Notes from a Y2K presentation/Y2K job prospects. : LUSENET : TimeBomb 2000 (Y2000) : One Thread

I attended a technical job fair the other day. What intrigued me was an ad on the radio which stated that there would be a presentation on Y2K. I arrived just as the presentation was about to start. There were, besides myself, a total of 6 people in attendance. The presenter was from a local consulting company which specialized in PC's, LAN's, and WAN's. His powerpoint presentation was informative, but brief (18 slides). Lots of material about why things will go haywire within the PC and networking worlds.

The audience was, for the most part, silent but attentive. When his presentation ended, I asked him what his opinion was as to the consequences for the US and the world. He stated that, although he expected problems, he didn't think they would be severe, at least not in the US. I presented my best 60-second response as to why it may be catastrophic on a global scale. He didn't argue any of my points. The audience, however, woke up immediately. I spoke with several people for quite a while, and gave each of them a copy of my presentation (I always carry copies with me in my briefcase).

I then spoke with the presenter about job prospects. He said that they were having a very difficult time recruiting people, and that they had recruited in Canada with no success (I'm in Wisconsin). I gave him my resume. The next day, I received a call from their HR department. After reviewing my qualifications, we got to the bottom line. They could only offer $28,000!! I was stunned, and had to laugh. I told her that they will never fill any positions at that rate, and wished her luck.

I will let them stew on that for a few days, then perhaps call them back with a list of my demands (ha ha). I'll let you know if I hear back from any audience members (I told them I was available to speak to groups), and what response, if any, I get from the consulting company.

By the way, the company is now booked through 1st Quarter of '99, and expects to start turning away business soon.

-- Steve Hartsman (, October 23, 1998


Steve, I have had a bunch of similar experiences. Why on earth these HR twits cannot even take the trouble to surf the web a few minutes or check Microsofts yearly salary survey before making themselves sound like complete idiots is beyond me. Their reasoning seems to be - well we hired old Johnson in 82 for 23,000, and he was making 28,000 in 87 when he left. Young Peters worked for us a while, while he was in college in 92 - 12.00 per hour. That means we should get a seasoned professional in 98 for no more than a couple thousand more than old Johnson left on. What boobs! And I have actually had them get angry with me when I told them no possible way would I work for that kind of money!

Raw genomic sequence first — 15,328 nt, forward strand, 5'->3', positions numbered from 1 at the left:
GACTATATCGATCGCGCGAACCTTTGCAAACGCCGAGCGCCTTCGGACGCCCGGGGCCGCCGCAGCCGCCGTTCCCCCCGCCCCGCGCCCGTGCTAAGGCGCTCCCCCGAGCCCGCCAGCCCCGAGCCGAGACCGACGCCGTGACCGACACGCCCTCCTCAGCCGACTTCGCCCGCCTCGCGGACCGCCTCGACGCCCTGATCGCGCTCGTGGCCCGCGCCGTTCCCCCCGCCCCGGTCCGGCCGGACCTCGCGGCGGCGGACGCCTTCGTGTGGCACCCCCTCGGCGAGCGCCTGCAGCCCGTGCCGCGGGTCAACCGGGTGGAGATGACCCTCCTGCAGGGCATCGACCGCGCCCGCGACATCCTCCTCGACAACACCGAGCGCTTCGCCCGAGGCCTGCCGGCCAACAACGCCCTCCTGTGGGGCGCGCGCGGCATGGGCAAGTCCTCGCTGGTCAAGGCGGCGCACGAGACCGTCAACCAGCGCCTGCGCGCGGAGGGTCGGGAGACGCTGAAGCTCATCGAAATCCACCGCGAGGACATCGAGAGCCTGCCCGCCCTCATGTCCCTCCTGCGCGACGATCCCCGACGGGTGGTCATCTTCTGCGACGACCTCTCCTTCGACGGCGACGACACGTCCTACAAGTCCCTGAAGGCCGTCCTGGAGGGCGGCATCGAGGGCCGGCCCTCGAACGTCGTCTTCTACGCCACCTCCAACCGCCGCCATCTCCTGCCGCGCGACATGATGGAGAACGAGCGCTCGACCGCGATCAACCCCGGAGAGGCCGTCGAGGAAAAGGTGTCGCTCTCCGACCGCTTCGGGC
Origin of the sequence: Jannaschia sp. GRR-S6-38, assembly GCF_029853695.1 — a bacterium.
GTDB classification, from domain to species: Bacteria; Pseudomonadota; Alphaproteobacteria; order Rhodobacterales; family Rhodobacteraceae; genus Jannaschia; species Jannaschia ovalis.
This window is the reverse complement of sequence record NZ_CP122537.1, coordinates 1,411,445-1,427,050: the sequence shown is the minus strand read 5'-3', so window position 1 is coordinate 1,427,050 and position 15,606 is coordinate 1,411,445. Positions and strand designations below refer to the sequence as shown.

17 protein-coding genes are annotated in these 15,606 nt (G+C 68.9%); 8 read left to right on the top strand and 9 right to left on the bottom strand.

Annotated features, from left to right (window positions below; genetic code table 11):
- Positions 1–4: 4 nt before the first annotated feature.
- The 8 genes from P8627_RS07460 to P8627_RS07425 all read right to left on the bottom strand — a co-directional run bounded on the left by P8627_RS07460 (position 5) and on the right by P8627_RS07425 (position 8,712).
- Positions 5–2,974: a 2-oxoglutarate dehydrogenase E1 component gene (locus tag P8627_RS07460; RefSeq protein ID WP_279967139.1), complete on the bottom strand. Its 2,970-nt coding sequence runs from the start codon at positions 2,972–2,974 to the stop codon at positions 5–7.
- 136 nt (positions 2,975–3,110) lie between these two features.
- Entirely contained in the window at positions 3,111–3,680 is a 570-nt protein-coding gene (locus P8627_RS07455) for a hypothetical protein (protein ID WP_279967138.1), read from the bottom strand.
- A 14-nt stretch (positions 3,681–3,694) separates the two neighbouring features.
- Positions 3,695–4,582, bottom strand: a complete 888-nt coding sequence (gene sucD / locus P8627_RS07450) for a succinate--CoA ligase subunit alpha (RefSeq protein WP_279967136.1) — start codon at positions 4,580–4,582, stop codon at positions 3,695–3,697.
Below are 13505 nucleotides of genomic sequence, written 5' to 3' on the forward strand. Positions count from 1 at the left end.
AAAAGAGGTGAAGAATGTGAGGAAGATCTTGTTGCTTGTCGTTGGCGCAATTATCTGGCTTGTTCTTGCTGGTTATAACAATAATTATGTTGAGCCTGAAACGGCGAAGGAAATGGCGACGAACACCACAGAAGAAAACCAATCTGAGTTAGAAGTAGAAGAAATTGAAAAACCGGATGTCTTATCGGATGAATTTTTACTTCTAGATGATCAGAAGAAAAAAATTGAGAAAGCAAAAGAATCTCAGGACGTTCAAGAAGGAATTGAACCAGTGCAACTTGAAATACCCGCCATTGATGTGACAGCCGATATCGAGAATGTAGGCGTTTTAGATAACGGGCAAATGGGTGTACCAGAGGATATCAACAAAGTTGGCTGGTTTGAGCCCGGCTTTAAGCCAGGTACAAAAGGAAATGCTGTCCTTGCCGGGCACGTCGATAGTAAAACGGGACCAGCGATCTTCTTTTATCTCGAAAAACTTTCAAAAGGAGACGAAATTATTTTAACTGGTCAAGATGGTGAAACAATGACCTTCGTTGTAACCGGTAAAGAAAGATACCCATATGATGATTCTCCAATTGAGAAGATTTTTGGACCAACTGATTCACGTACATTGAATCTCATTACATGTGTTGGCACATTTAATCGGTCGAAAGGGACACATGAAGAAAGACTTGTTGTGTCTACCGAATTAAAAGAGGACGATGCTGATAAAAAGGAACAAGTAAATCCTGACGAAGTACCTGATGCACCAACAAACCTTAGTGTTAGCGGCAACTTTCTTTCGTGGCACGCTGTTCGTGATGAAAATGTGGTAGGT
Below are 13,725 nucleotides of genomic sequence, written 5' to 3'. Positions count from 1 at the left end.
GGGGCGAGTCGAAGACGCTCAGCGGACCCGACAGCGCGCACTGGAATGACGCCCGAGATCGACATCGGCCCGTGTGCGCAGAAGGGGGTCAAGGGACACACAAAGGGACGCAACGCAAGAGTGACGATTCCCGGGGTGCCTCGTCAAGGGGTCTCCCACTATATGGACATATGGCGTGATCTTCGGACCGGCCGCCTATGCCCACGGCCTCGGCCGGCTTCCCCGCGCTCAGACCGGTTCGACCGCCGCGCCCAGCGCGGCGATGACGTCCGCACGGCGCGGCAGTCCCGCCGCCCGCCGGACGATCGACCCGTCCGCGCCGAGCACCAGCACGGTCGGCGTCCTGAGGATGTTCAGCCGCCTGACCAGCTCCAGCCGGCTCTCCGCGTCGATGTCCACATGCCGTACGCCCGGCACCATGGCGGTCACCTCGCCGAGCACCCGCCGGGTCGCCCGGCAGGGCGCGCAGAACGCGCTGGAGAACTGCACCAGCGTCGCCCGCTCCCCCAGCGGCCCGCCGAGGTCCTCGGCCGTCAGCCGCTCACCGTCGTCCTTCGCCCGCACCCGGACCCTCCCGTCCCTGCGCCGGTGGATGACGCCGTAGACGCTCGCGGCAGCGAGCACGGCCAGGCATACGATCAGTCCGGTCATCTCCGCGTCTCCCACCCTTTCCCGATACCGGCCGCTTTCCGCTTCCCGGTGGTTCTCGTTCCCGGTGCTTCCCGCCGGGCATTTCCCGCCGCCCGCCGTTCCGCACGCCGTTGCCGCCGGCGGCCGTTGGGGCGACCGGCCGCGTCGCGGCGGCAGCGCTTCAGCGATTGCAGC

-- Paul Davis (, October 23, 1998.

Well, that's because you don't have an _MBA_, and you're not, er, part of the solution....yeah, that's it, part of the solution...hurumph! You probably can't even juggle figures! :)

-- a (a@a.a), October 23, 1998.

I suggested, months ago, that companies -- IF SERIOUS -- WOULD HAVE TO CONSIDER -- HORRORS -- >>>PAYING<<< FOR TRAINING PEOPLE IN COBOL, etc. Then, COBOL newbies could handle grunt work (80%) while seniors handle the other 20% of the problems. Then they would actually have to pay more than a McDonalds manager to get people. Then, so the young people doing COBOL could get a job AFTER 2000-01-01 (note ANSI type date format), assuming survival, the programmers would work only half-time on COBOL and half on something modern (VB, JAVA, Visual C...), so come 2000-01-01 they wouldn't get the typical "human resources" crapola, "Well, where's your recent PAID experience in ."

I posted something similar to above on DICE.COM under the guise of a COBOL resume. The response was underwhelming.

Stupdity, stupidity, stupidity.

Incidentally, personnel departments are now called human resource departments because resources are something you use up and discard.

Dave Bean

-- Dave Bean (, October 23, 1998.

Scott Adams alternative starts to sound better all the time doesn't it? You know, get a bunch of like minds together, get some contracts, work your butt off for a while and then hire the college kids, give em training and benefits (like a Sandbox) they really want, and let them do the grunt work while we founders sit back and do the really interesting stuff. Hmmm .....

-- Paul Davis (, October 23, 1998.

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